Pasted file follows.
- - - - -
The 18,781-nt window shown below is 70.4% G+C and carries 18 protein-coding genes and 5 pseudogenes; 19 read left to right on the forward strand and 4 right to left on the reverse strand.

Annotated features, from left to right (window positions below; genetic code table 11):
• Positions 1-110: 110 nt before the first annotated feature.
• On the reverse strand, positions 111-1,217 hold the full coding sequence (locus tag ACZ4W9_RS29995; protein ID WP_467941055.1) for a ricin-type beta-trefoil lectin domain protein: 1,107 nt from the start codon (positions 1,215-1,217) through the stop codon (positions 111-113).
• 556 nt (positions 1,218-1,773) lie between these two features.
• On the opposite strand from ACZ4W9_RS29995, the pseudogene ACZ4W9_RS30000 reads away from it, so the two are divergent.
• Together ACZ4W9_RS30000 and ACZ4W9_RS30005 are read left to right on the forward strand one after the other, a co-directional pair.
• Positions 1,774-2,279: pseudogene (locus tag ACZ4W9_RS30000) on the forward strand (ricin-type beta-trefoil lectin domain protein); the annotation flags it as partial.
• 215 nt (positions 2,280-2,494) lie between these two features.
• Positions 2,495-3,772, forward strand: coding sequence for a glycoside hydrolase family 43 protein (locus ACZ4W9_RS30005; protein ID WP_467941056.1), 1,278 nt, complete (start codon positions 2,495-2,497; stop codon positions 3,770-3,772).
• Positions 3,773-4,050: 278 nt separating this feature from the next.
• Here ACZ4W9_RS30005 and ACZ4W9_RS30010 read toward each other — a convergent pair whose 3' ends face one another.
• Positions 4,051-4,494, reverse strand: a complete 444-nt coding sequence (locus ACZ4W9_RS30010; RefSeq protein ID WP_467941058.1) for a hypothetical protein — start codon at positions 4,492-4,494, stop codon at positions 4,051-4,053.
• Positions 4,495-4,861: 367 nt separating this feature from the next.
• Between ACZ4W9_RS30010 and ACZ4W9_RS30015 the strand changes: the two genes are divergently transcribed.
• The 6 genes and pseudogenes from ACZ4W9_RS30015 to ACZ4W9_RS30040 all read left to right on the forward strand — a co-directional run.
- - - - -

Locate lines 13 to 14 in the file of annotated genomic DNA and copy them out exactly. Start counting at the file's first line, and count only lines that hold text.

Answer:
• Positions 4,051-4,494, reverse strand: a complete 444-nt coding sequence (locus ACZ4W9_RS30010; RefSeq protein ID WP_467941058.1) for a hypothetical protein — start codon at positions 4,492-4,494, stop codon at positions 4,051-4,053.
• Positions 4,495-4,861: 367 nt separating this feature from the next.